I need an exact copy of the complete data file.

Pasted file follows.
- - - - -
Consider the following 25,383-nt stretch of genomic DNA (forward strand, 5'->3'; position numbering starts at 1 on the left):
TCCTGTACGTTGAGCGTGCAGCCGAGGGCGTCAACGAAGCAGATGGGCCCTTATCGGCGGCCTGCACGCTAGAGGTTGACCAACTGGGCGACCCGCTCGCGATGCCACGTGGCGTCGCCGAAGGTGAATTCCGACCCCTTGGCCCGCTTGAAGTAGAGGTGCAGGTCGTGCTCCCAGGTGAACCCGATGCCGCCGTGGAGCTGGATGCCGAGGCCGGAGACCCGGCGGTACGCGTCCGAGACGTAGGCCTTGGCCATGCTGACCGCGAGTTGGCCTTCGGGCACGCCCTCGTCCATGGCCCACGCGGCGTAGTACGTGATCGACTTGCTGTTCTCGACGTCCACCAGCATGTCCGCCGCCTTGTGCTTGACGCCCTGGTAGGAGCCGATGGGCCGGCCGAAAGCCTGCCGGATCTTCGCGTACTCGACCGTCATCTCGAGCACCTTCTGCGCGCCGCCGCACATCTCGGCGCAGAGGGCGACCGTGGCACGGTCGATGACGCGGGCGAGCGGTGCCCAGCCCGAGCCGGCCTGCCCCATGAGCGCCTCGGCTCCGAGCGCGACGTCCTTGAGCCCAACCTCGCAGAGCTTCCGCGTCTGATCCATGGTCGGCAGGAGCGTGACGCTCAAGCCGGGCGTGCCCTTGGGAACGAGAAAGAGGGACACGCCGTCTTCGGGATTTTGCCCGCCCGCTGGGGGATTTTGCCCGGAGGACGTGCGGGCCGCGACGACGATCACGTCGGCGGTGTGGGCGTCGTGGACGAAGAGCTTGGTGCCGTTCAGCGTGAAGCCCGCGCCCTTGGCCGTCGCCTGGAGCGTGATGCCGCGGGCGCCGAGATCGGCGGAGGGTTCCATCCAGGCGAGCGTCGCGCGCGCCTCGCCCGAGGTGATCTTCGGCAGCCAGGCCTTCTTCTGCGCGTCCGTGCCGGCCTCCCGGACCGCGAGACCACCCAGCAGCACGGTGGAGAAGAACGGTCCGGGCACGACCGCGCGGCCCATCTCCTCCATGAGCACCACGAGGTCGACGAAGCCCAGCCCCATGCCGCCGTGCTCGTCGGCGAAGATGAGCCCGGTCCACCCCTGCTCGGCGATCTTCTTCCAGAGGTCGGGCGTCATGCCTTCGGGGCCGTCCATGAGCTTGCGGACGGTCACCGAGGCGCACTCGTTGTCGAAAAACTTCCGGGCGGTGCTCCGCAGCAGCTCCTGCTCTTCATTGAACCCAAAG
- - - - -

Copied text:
Consider the following 25,383-nt stretch of genomic DNA (forward strand, 5'->3'; position numbering starts at 1 on the left):
TCCTGTACGTTGAGCGTGCAGCCGAGGGCGTCAACGAAGCAGATGGGCCCTTATCGGCGGCCTGCACGCTAGAGGTTGACCAACTGGGCGACCCGCTCGCGATGCCACGTGGCGTCGCCGAAGGTGAATTCCGACCCCTTGGCCCGCTTGAAGTAGAGGTGCAGGTCGTGCTCCCAGGTGAACCCGATGCCGCCGTGGAGCTGGATGCCGAGGCCGGAGACCCGGCGGTACGCGTCCGAGACGTAGGCCTTGGCCATGCTGACCGCGAGTTGGCCTTCGGGCACGCCCTCGTCCATGGCCCACGCGGCGTAGTACGTGATCGACTTGCTGTTCTCGACGTCCACCAGCATGTCCGCCGCCTTGTGCTTGACGCCCTGGTAGGAGCCGATGGGCCGGCCGAAAGCCTGCCGGATCTTCGCGTACTCGACCGTCATCTCGAGCACCTTCTGCGCGCCGCCGCACATCTCGGCGCAGAGGGCGACCGTGGCACGGTCGATGACGCGGGCGAGCGGTGCCCAGCCCGAGCCGGCCTGCCCCATGAGCGCCTCGGCTCCGAGCGCGACGTCCTTGAGCCCAACCTCGCAGAGCTTCCGCGTCTGATCCATGGTCGGCAGGAGCGTGACGCTCAAGCCGGGCGTGCCCTTGGGAACGAGAAAGAGGGACACGCCGTCTTCGGGATTTTGCCCGCCCGCTGGGGGATTTTGCCCGGAGGACGTGCGGGCCGCGACGACGATCACGTCGGCGGTGTGGGCGTCGTGGACGAAGAGCTTGGTGCCGTTCAGCGTGAAGCCCGCGCCCTTGGCCGTCGCCTGGAGCGTGATGCCGCGGGCGCCGAGATCGGCGGAGGGTTCCATCCAGGCGAGCGTCGCGCGCGCCTCGCCCGAGGTGATCTTCGGCAGCCAGGCCTTCTTCTGCGCGTCCGTGCCGGCCTCCCGGACCGCGAGACCACCCAGCAGCACGGTGGAGAAGAACGGTCCGGGCACGACCGCGCGGCCCATCTCCTCCATGAGCACCACGAGGTCGACGAAGCCCAGCCCCATGCCGCCGTGCTCGTCGGCGAAGATGAGCCCGGTCCACCCCTGCTCGGCGATCTTCTTCCAGAGGTCGGGCGTCATGCCTTCGGGGCCGTCCATGAGCTTGCGGACGGTCACCGAGGCGCACTCGTTGTCGAAAAACTTCCGGGCGGTGCTCCGCAGCAGCTCCTGCTCTTCATTGAACCCAAAG